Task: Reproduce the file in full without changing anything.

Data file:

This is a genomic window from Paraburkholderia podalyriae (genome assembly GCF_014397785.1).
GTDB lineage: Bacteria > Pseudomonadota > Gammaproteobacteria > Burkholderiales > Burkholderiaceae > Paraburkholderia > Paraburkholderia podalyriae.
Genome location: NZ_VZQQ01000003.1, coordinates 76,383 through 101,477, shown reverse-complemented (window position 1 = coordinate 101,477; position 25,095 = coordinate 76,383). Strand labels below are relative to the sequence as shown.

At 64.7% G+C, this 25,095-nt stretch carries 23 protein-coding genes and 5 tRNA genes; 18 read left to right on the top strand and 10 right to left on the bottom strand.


This is a genomic window from Paraburkholderia podalyriae (genome assembly GCF_014397785.1).
GTDB lineage: Bacteria > Pseudomonadota > Gammaproteobacteria > Burkholderiales > Burkholderiaceae > Paraburkholderia > Paraburkholderia podalyriae.
Genome location: NZ_VZQQ01000003.1, coordinates 76,383 through 101,477, shown reverse-complemented (window position 1 = coordinate 101,477; position 25,095 = coordinate 76,383). Strand labels below are relative to the sequence as shown.

At 64.7% G+C, this 25,095-nt stretch carries 23 protein-coding genes and 5 tRNA genes; 18 read left to right on the top strand and 10 right to left on the bottom strand.